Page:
ACOSS advocates for a fairer system of mutual obligations and employment services and our current priorities for reform are in the ACOSS Budget Priorities Statement – A Submission to the Treasurer 2023-2024
ACOSS believes there is an historic opportunity to achieve full employment, where the vast majority of people seeking paid employment can readily find a job. To reach full employment in the 21st century labour market, attention must also be paid to Australia’s high levels of underemployment and insecure employment, and over-reliance on temporary migrants to fill entry-level jobs.
To ensure that people unemployed long-term can take advantage of the jobs available as we move towards full employment, we propose a flexible, community and employer- driven Jobs and Training Offer.
Find out more about our vision for full employment in the Jobs and Skills Summit position paper.
ACOSS believes that employment services need to be redesigned so that their primary purpose is to assist people to secure employment, rather than enforce compliance with payment requirements. ACOSS advocacy is focused on ensuring that:
- Services are strengths-based, respectful, and responsive to the aspirations of unemployed people and needs of employers, and local labour market conditions.
- People who are unemployed long-term or have other barriers to employment receive the help they need to overcome them, rather than standardised programs.
- Robust ‘digital protections’ are introduced so that natural justice is assured, privacy is not compromised, and people can readily use online systems or alternative arrangements.
- Disband Work for the Dole and Youth Path internships and reduce reliance on less effective schemes such as Employability Skills Training
- Undertake a thorough review of the Points model for the Points Based Activation System to ensure that activities and tasks are credited with appropriate values that reflect the contribution of the activity (e.g. securing employment or training) to people’s employment prospects, and that reporting on activities is not onerous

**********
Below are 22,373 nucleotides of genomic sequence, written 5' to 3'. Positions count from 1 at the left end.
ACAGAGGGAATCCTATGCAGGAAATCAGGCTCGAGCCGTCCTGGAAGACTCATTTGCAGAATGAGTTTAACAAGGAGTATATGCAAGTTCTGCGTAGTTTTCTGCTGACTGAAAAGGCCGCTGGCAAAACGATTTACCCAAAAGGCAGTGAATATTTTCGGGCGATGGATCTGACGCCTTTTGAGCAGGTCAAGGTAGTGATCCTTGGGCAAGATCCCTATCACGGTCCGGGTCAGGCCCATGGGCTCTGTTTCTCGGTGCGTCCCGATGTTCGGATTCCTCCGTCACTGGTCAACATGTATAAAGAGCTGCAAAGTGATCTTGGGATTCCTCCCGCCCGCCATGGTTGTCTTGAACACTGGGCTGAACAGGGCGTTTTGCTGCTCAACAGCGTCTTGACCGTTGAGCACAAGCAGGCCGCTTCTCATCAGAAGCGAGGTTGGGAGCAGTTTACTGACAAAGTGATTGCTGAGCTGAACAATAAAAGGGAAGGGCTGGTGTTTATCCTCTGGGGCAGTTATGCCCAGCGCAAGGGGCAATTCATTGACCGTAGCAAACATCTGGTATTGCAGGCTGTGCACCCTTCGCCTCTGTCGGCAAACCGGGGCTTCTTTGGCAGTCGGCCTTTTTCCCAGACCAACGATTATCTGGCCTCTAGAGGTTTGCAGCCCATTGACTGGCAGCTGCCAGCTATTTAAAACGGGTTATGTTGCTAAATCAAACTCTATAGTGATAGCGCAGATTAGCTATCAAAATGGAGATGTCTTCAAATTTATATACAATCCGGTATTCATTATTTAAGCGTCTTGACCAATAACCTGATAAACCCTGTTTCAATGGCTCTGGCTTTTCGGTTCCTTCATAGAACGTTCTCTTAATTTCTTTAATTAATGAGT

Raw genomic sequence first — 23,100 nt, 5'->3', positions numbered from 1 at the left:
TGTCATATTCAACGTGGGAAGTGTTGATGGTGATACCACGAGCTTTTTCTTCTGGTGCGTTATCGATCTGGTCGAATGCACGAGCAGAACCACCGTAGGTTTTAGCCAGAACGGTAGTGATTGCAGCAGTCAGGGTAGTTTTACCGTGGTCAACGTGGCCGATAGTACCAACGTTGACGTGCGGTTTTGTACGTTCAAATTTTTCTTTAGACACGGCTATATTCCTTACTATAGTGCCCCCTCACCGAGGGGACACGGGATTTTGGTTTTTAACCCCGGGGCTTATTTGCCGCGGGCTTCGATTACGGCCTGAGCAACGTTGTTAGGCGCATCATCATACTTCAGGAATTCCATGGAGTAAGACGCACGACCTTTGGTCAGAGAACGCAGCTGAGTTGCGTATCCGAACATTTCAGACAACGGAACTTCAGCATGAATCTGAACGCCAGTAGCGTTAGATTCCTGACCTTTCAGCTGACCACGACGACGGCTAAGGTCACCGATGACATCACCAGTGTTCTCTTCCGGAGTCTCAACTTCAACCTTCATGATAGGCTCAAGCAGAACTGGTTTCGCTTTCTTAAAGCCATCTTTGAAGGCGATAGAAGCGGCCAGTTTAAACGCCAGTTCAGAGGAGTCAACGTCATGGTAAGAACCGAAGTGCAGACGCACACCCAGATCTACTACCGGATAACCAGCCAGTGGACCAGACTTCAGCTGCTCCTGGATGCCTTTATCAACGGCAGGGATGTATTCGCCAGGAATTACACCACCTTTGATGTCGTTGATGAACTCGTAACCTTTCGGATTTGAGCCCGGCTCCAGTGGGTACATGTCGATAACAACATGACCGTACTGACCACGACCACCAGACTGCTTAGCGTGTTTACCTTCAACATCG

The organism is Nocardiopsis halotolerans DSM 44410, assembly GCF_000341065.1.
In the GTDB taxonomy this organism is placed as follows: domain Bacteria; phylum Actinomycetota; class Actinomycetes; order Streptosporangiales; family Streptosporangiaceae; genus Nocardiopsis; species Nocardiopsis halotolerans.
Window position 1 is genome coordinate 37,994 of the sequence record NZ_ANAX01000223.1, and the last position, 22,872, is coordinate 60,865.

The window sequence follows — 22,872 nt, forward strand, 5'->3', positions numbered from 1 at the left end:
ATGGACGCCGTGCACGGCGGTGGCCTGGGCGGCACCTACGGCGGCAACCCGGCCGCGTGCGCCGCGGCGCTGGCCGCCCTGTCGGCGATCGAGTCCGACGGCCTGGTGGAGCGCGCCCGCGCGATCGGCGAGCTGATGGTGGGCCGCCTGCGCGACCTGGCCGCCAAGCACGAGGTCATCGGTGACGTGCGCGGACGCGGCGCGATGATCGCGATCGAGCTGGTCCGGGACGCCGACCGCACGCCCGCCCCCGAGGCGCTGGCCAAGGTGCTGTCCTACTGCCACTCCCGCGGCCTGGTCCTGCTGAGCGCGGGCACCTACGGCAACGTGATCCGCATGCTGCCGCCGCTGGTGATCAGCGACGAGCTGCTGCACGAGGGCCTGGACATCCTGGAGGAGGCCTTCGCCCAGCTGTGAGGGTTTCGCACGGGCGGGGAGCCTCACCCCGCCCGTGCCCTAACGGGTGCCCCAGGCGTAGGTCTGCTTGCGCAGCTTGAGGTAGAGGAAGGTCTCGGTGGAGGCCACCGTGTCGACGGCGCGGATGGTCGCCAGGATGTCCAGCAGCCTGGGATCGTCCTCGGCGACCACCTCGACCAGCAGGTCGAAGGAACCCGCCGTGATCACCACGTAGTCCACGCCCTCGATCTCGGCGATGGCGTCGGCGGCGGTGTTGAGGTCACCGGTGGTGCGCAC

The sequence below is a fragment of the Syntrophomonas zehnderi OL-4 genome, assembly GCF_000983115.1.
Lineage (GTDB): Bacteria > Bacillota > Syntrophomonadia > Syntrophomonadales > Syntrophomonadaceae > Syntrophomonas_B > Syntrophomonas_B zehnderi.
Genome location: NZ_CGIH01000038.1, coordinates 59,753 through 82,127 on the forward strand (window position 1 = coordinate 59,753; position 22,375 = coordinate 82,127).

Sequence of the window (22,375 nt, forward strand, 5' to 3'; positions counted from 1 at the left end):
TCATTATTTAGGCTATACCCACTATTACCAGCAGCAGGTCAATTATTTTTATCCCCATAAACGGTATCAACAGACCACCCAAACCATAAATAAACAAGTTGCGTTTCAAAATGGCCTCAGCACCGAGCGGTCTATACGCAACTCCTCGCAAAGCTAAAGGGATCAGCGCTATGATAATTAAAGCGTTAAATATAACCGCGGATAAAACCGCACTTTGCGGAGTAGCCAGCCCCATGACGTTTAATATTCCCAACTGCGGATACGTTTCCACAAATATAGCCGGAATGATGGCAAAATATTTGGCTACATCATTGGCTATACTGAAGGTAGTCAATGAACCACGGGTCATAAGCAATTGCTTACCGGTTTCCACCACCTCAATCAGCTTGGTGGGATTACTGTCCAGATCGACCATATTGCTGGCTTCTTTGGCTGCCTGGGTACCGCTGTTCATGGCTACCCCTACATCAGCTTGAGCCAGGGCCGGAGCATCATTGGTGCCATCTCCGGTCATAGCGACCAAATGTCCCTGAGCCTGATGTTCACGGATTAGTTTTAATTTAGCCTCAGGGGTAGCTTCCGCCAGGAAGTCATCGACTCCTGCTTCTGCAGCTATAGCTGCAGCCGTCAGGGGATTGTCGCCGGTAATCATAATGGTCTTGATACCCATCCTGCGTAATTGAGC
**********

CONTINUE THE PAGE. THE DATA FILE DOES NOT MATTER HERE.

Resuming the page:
ACOSS will continue to monitor the implementation of mutual obligations in Workforce Australia to ensure that it does not continue to impose onerous requirements and unfair penalties on people required to use employment services.
Further background on the New Employment Services Model/Workforce Australia
In our public statement today, ACOSS welcomed the changes announced by Employment Minister Tony Burke earlier this week to the new Workforce Australia employment service system. We see them as good first steps in reforming a seriously flawed system. The new system, which starts from Monday 4 July, includes a new Points Based Activation System, as well as online employment services for people closer to employment.
Update 28 April
Read our briefing on advocacy on the Streamlined Participation Requirements and Other Measures (SPROM) Bill.
This advocacy resulted in legislative commitments to review the new employment services (called Workforce Australia) and mutual obligation requirements within 2 years of the commencement of the new model in July 2022. These commitments were included in amendments to the SPROM bill and the review will involve people directly affected as well as the organisations that work with, and represent them.
The advocacy also resulted in a commitment to implement a Digital protections framework for employment services programs and other improvements to protections for people who are required to use employment services.
Previous updates October 2021
When Mutual Obligations were restored after the COVID-19 related lockdowns, ACOSS wrote to the Minister and Department of Employment requesting that:
- Mutual obligations and requirements to attend face to face meetings or activities should remain suspended during lockdowns and for at least a month after lockdowns are lifted
- Any restoration of mutual obligations should be carefully phased, taking account of health restrictions and the state of labour markets at State and local levels (we note that default job search requirements were gradually built up to 4 then 10 per month last year, and do not believe requirements above this are appropriate in any case)
- The phasing of obligations should be clearly communicated to all parties in a timely way
- Face to face servicing in currently locked down areas should remain optional for the time being; Scheduled six-monthly and annual activities in the locked-down areas should be deferred.
Read more about the concerns ACOSS had when Mutual Obligations were restored in October 2021 in our briefing A new post-lockdown health hazard: Sudden reintroduction of unrealistic job search requirements and penalties.
Reports and submissions
24 May 2021